We get that creature comforts will be ever more important as the things that used to make us happy slowly break and crumble around us. But do you really want to put a ton of effort into opening a bakery when everything is going to shit? And we hate to be the bearers of bad news, but no amount of odor elimination is going to stop the uncivilized world from smelling really, really bad.

You don’t need a huge space to store emergency supplies if you plan wisely. Use every inch of your storage space for efficiency and necessity. When buying emergency supplies, look for stackable items with minimal packaging or that serve multiple purposes (multi-function items are great because you get the benefits of multiple tools without using up all that storage space). For example, MREs don’t take as much space as individual ingredients. Buying freeze-dried food instead of ready-to-eat foods lets you store even more in a smaller area.
An American hedge-fund manager in his forties—tall, tanned, athletic—recently bought two houses in New Zealand and acquired local residency. He agreed to tell me about his thinking, if I would not publish his name. Brought up on the East Coast, he said, over coffee, that he expects America to face at least a decade of political turmoil, including racial tension, polarization, and a rapidly aging population. “The country has turned into the New York area, the California area, and then everyone else is wildly different in the middle,” he said. He worries that the economy will suffer if Washington scrambles to fund Social Security and Medicare for people who need it. “Do you default on that obligation? Or do you print more money to give to them? What does that do to the value of the dollar? It’s not a next-year problem, but it’s not fifty years away, either.”
ARE YOU PREPARED? The end of the world didn’t come for Judgement Day followers who expected the rapture in May 2011. But who are these people who continuously fear the end of the world and obsessively prepare themselves and their loved ones for the worst? Meet "preppers" including one man who built an underground bunker where he and his family can retreat during a nuclear attack.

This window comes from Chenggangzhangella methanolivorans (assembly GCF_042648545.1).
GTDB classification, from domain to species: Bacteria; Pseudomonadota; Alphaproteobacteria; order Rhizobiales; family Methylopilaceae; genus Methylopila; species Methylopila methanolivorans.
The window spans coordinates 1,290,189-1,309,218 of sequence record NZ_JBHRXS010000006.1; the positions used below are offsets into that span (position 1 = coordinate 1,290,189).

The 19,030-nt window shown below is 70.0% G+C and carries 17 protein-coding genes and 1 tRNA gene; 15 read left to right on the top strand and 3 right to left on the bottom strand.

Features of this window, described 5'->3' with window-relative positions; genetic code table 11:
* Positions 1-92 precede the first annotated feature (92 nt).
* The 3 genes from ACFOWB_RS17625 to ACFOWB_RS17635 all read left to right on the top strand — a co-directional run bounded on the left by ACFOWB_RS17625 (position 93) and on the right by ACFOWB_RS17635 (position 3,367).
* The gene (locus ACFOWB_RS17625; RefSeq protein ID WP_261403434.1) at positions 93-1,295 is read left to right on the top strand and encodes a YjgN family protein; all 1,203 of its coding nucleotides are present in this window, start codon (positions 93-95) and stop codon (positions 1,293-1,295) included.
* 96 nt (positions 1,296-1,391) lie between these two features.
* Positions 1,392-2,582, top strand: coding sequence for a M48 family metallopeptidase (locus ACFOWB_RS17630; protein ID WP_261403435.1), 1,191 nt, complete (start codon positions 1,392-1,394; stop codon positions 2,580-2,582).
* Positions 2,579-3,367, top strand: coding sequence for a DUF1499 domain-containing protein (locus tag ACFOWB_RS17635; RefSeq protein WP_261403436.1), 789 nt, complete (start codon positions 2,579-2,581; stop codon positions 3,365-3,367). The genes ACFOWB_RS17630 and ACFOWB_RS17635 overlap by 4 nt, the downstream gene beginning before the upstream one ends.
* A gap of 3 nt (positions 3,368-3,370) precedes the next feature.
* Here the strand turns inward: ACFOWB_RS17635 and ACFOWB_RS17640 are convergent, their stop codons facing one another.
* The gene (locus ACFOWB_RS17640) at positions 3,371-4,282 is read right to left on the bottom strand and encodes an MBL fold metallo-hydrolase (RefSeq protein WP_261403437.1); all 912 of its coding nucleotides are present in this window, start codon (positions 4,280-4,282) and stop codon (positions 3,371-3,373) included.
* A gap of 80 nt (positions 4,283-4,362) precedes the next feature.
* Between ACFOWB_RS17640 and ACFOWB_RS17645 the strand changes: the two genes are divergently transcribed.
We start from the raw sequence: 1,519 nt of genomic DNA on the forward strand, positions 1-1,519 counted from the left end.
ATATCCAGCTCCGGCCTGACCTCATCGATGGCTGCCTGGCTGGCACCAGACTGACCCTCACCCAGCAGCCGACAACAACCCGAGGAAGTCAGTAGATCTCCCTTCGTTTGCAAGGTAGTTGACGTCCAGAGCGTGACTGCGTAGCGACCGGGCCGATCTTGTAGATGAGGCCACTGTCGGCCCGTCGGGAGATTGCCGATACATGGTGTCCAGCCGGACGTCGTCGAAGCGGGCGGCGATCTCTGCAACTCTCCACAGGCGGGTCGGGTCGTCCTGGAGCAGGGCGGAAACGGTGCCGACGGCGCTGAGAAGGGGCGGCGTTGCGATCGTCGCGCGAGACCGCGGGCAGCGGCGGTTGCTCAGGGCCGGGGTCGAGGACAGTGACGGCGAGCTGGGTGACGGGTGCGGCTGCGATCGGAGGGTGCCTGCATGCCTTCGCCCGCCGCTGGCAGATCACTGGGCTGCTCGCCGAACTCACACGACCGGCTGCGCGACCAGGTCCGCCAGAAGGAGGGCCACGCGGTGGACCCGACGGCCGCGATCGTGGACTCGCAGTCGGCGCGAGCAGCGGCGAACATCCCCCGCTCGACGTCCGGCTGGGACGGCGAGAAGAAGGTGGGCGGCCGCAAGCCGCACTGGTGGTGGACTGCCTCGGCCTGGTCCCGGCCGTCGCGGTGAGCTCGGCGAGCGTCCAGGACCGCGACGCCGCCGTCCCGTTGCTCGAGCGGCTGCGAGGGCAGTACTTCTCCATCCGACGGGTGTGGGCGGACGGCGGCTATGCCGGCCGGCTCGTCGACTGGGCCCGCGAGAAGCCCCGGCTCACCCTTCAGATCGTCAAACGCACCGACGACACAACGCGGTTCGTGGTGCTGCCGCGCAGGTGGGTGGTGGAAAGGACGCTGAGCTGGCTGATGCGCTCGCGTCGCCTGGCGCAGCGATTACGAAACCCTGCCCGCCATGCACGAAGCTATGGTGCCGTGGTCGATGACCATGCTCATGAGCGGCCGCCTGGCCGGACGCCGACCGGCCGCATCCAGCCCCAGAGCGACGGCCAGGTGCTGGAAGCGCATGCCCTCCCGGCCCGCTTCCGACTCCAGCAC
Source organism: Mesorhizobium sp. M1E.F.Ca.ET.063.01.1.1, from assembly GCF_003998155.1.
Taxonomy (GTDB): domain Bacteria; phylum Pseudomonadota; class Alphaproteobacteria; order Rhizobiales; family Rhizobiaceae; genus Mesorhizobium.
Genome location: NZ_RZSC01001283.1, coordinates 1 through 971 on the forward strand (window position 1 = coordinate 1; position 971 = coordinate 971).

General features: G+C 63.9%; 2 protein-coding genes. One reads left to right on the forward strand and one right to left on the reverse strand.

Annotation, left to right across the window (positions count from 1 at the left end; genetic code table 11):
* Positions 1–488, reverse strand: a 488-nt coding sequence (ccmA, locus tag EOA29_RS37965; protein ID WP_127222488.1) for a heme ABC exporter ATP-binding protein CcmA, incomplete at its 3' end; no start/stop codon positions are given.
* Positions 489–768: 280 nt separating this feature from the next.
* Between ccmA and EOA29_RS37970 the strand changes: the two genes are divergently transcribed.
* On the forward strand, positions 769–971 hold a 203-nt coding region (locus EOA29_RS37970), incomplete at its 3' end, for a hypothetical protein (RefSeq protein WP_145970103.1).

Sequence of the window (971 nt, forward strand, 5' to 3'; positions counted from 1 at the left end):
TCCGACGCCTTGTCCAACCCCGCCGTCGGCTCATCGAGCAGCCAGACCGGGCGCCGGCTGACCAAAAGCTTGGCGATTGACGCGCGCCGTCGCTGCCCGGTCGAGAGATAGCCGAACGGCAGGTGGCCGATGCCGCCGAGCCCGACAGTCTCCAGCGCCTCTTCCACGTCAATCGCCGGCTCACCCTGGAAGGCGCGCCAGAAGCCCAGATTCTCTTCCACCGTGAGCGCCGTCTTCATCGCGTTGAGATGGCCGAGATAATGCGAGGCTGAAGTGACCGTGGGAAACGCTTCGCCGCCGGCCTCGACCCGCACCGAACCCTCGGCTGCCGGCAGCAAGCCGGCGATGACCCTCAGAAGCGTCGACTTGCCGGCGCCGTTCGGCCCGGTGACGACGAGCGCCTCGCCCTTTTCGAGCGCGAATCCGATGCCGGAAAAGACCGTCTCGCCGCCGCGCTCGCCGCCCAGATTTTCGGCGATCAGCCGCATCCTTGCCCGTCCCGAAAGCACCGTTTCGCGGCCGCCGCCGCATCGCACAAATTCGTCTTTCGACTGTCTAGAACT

Doomsday Preppers has received varied reviews. Neil Genzlinger in The New York Times condemned it as an "absurd excess on display and at what an easy target the prepper worldview is for ridicule," noting, "how offensively anti-life these shows are, full of contempt for humankind."[7] Nevertheless, "The program has been a ratings bonanza, with a 60-percent male audience, with an average age of 44."[8] "Doomsday Preppers is the network's most-watched series".[9] Brooklyn Bagwell, casting director for the second season, claimed it was the highest-rated show in the history of the National Geographic Channel.[10]
How many wealthy Americans are really making preparations for a catastrophe? It’s hard to know exactly; a lot of people don’t like to talk about it. (“Anonymity is priceless,” one hedge-fund manager told me, declining an interview.) Sometimes the topic emerges in unexpected ways. Reid Hoffman, the co-founder of LinkedIn and a prominent investor, recalls telling a friend that he was thinking of visiting New Zealand. “Oh, are you going to get apocalypse insurance?” the friend asked. “I’m, like, Huh?” Hoffman told me. New Zealand, he discovered, is a favored refuge in the event of a cataclysm. Hoffman said, “Saying you’re ‘buying a house in New Zealand’ is kind of a wink, wink, say no more. Once you’ve done the Masonic handshake, they’ll be, like, ‘Oh, you know, I have a broker who sells old ICBM silos, and they’re nuclear-hardened, and they kind of look like they would be interesting to live in.’ ”

Shields said that the company noticed an uptick in sales in the months leading up to the 2016 presidential election, and, again last year, amid fears of nuclear escalation with North Korea. Like Wise Company's former CEO Aaron Jackson, whom Bloomberg previously dubbed “America’s Survival Food King,” Shields said he likes to think of Wise’s products as “an insurance policy.”
Nail your studs together in lengthwise pairs at a 90-degree angle to form braces. This makes them stronger. Then run three or four braces horizontally across every door, hammering the nails from above and below directly into the frame at a 45-degree angle. If you drive them straight in, they're easier to pop out when somebody kicks the door. Use more braces to secure the drywall over the windows. Try to use longer nails and leave a couple inches of each nailhead sticking out for easy removal. — Clint Carter